For the second year in a row, Fulham hosted the Premeir Academy League Final at Craven Cottage. Last year’s group of talented youngsters that lost to Everton included Kerim Frei and Marcello Trotta, now of the First Team, and current skipper Ronnie Minkwitz, amongst others.
Having been unable to make it last year, with my father, I went along to Craven Cottage to watch this year’s final. Fulham were up against a strong Blackburn Rovers side, which had topped the likes of Liverpool and both Manchester clubs to win the Academy League Group C.
As fans of the First XI, the chance to go and watch this talented crop of youngsters was too good to pass up. By charging just £3 for entry, there was a good turnout, with somewhere around 1500 people attending the game. Credit to, for Danny Murphy, who had led the entire First Team Squad in requesting their morning training session be concluded in enough time for them to take their seats in the directors box at Craven Cottage to lend their support.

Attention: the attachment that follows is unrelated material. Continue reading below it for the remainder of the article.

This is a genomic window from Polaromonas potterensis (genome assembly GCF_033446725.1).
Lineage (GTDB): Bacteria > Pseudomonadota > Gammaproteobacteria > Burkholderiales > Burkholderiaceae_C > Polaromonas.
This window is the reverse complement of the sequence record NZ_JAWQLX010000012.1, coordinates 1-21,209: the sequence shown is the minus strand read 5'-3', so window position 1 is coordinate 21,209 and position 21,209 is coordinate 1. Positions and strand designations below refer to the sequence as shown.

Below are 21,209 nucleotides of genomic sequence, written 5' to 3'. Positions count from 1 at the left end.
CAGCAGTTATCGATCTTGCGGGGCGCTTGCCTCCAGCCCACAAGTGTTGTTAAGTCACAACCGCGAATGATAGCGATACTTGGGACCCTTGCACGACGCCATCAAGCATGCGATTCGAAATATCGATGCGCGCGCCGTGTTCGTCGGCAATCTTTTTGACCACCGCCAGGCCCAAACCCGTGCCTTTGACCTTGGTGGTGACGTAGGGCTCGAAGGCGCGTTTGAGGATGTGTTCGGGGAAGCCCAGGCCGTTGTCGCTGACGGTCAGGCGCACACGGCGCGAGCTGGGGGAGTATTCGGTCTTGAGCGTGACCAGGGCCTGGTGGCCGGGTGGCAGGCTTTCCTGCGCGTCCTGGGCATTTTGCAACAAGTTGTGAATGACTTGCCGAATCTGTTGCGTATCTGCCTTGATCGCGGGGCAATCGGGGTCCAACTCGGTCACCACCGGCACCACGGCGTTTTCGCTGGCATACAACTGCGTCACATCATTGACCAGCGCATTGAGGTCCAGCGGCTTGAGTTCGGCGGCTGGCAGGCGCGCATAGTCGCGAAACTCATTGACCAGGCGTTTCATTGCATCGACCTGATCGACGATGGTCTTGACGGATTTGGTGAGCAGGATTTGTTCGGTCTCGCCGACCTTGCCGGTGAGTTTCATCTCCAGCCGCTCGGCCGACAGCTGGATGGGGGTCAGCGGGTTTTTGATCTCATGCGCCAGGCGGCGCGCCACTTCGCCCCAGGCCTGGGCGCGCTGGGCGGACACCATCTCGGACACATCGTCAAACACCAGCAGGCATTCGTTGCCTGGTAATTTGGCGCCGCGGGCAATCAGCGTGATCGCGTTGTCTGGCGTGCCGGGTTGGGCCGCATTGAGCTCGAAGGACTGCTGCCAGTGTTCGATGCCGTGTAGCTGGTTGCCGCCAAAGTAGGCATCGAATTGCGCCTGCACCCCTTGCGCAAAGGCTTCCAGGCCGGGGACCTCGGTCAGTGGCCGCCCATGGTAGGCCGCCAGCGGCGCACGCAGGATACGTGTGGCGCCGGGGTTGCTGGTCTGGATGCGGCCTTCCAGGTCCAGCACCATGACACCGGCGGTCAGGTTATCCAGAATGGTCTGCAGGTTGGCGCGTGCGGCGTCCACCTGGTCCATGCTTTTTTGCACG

Motspur Park is fast becoming a production line for good young footballers. There have been six academy debuts in the First Team this season (Frei, Trotta, Etheridge, Kacaniklic, Donegan and Dalle Valle) and with Martin Jol’s stated desire to lower the average age of the squad, more can be expected next season. So, with our amateur scouting hats on, we sat down to watch what was a very entertaining match.
Fulham lined up playing 4-3-3, or rather, the 4-5-1 / 4-3-3 hybrid that has been adopted by the first team in recent weeks, with 3 central midfielders and two wide men, who can both sit back as midfielders, and attack as auxiliary forwards depending on the situation. It is intrinsic in successful clubs, that the youth teams play the same formation and football as the senior team. Whilst not quite the tika-taka football that Barcelona teach at their famous La Masia academy, manager Kit Symons has his team playing attractive fast-paced passing football that does not sit out of place with Martin Jol’s overall vision for the club.
Both teams started brightly, with highly touted £500,000 January signing, Ryan Williams, miskicking Fulham’s best early chance from twelve yards out. The lively Hugo Fernandez had the best of the early chances for Blackburn, but consistently failed to test Connor Roberts in the Fulham goal. Roberts incidentally was on the bench for Everton in last season’s final.